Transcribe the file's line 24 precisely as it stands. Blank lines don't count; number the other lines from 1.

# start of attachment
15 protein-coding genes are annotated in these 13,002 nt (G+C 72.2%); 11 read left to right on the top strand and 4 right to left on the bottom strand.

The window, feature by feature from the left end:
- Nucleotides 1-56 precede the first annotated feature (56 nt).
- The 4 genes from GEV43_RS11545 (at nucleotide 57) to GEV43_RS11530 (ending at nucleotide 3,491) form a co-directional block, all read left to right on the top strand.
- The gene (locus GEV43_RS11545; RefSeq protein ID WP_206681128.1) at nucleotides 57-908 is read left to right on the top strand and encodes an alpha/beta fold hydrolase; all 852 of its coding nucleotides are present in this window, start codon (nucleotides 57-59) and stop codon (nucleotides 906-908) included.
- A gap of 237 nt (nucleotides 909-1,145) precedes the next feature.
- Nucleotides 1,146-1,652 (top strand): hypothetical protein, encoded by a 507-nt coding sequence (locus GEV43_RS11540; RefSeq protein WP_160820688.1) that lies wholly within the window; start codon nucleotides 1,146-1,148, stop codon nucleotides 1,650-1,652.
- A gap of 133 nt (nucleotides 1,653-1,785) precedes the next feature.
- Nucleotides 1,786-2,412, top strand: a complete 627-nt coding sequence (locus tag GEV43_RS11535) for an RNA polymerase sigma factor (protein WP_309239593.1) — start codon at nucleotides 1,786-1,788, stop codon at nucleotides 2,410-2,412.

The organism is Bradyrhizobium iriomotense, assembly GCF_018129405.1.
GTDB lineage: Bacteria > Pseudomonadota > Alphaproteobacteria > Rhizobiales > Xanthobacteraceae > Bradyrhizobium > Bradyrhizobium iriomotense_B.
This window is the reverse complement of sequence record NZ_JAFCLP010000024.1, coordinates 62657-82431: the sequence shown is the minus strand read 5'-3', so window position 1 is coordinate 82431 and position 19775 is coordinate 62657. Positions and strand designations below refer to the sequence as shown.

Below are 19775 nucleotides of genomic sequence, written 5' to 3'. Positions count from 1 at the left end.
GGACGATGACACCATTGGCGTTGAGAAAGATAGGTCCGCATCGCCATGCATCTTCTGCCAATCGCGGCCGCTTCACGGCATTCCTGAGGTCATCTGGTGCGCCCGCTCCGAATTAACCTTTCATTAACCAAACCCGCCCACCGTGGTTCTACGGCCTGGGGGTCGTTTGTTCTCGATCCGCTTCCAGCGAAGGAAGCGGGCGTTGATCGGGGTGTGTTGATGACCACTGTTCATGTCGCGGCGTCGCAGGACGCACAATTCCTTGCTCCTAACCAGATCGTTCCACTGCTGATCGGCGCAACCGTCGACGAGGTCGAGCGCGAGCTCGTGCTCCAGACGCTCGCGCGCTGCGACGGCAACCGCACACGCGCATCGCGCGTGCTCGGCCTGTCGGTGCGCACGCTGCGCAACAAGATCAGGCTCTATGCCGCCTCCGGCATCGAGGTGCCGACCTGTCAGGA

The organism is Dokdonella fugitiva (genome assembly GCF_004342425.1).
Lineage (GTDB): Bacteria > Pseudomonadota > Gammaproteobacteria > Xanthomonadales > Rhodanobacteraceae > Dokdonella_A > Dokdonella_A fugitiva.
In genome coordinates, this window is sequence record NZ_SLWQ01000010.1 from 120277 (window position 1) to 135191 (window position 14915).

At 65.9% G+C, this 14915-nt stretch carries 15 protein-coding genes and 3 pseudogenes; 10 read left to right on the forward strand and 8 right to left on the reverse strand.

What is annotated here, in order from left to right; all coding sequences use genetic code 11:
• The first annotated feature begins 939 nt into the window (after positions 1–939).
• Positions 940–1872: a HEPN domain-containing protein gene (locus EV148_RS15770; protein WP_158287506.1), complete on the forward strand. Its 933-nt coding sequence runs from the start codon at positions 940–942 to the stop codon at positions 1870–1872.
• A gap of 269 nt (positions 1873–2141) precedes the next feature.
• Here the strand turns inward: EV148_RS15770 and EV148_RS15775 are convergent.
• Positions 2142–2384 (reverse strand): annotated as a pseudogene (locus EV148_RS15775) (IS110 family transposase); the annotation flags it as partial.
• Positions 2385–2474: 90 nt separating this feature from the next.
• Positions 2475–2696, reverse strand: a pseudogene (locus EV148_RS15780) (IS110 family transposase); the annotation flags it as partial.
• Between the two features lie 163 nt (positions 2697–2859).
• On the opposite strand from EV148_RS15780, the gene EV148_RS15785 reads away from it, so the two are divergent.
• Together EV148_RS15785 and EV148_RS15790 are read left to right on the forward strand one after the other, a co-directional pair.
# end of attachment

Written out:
• Positions 2142–2384 (reverse strand): annotated as a pseudogene (locus EV148_RS15775) (IS110 family transposase); the annotation flags it as partial.